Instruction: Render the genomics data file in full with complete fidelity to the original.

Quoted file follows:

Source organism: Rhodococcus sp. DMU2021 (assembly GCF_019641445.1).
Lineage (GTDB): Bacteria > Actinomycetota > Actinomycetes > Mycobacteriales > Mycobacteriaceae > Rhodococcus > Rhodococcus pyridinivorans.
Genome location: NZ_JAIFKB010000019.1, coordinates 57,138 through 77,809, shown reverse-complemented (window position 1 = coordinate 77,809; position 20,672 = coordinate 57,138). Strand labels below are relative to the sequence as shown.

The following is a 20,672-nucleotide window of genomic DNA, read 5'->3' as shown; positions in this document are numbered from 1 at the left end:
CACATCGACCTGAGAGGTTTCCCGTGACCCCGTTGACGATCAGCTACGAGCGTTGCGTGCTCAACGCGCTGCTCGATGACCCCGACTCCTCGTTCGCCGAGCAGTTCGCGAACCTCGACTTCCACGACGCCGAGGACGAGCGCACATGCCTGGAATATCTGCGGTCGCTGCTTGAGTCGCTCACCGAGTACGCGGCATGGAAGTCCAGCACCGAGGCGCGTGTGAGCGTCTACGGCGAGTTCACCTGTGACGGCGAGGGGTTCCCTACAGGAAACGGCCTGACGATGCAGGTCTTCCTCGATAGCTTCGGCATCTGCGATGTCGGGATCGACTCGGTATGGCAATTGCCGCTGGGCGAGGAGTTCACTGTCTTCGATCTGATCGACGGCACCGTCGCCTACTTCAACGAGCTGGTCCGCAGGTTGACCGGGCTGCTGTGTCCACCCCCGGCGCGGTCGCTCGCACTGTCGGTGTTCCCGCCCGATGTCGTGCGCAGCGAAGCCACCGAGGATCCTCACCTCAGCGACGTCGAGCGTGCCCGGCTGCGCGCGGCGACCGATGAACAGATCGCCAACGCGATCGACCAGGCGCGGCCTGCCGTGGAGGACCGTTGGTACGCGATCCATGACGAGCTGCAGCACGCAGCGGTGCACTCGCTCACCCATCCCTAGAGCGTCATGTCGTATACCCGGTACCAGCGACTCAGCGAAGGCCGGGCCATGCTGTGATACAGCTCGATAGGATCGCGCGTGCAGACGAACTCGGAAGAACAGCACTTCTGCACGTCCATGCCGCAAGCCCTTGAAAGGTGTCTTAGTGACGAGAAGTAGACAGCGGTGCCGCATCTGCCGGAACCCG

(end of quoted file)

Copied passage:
Source organism: Rhodococcus sp. DMU2021 (assembly GCF_019641445.1).
Lineage (GTDB): Bacteria > Actinomycetota > Actinomycetes > Mycobacteriales > Mycobacteriaceae > Rhodococcus > Rhodococcus pyridinivorans.
Genome location: NZ_JAIFKB010000019.1, coordinates 57,138 through 77,809, shown reverse-complemented (window position 1 = coordinate 77,809; position 20,672 = coordinate 57,138). Strand labels below are relative to the sequence as shown.

The following is a 20,672-nucleotide window of genomic DNA, read 5'->3' as shown; positions in this document are numbered from 1 at the left end:
CACATCGACCTGAGAGGTTTCCCGTGACCCCGTTGACGATCAGCTACGAGCGTTGCGTGCTCAACGCGCTGCTCGATGACCCCGACTCCTCGTTCGCCGAGCAGTTCGCGAACCTCGACTTCCACGACGCCGAGGACGAGCGCACATGCCTGGAATATCTGCGGTCGCTGCTTGAGTCGCTCACCGAGTACGCGGCATGGAAGTCCAGCACCGAGGCGCGTGTGAGCGTCTACGGCGAGTTCACCTGTGACGGCGAGGGGTTCCCTACAGGAAACGGCCTGACGATGCAGGTCTTCCTCGATAGCTTCGGCATCTGCGATGTCGGGATCGACTCGGTATGGCAATTGCCGCTGGGCGAGGAGTTCACTGTCTTCGATCTGATCGACGGCACCGTCGCCTACTTCAACGAGCTGGTCCGCAGGTTGACCGGGCTGCTGTGTCCACCCCCGGCGCGGTCGCTCGCACTGTCGGTGTTCCCGCCCGATGTCGTGCGCAGCGAAGCCACCGAGGATCCTCACCTCAGCGACGTCGAGCGTGCCCGGCTGCGCGCGGCGACCGATGAACAGATCGCCAACGCGATCGACCAGGCGCGGCCTGCCGTGGAGGACCGTTGGTACGCGATCCATGACGAGCTGCAGCACGCAGCGGTGCACTCGCTCACCCATCCCTAGAGCGTCATGTCGTATACCCGGTACCAGCGACTCAGCGAAGGCCGGGCCATGCTGTGATACAGCTCGATAGGATCGCGCGTGCAGACGAACTCGGAAGAACAGCACTTCTGCACGTCCATGCCGCAAGCCCTTGAAAGGTGTCTTAGTGACGAGAAGTAGACAGCGGTGCCGCATCTGCCGGAACCCG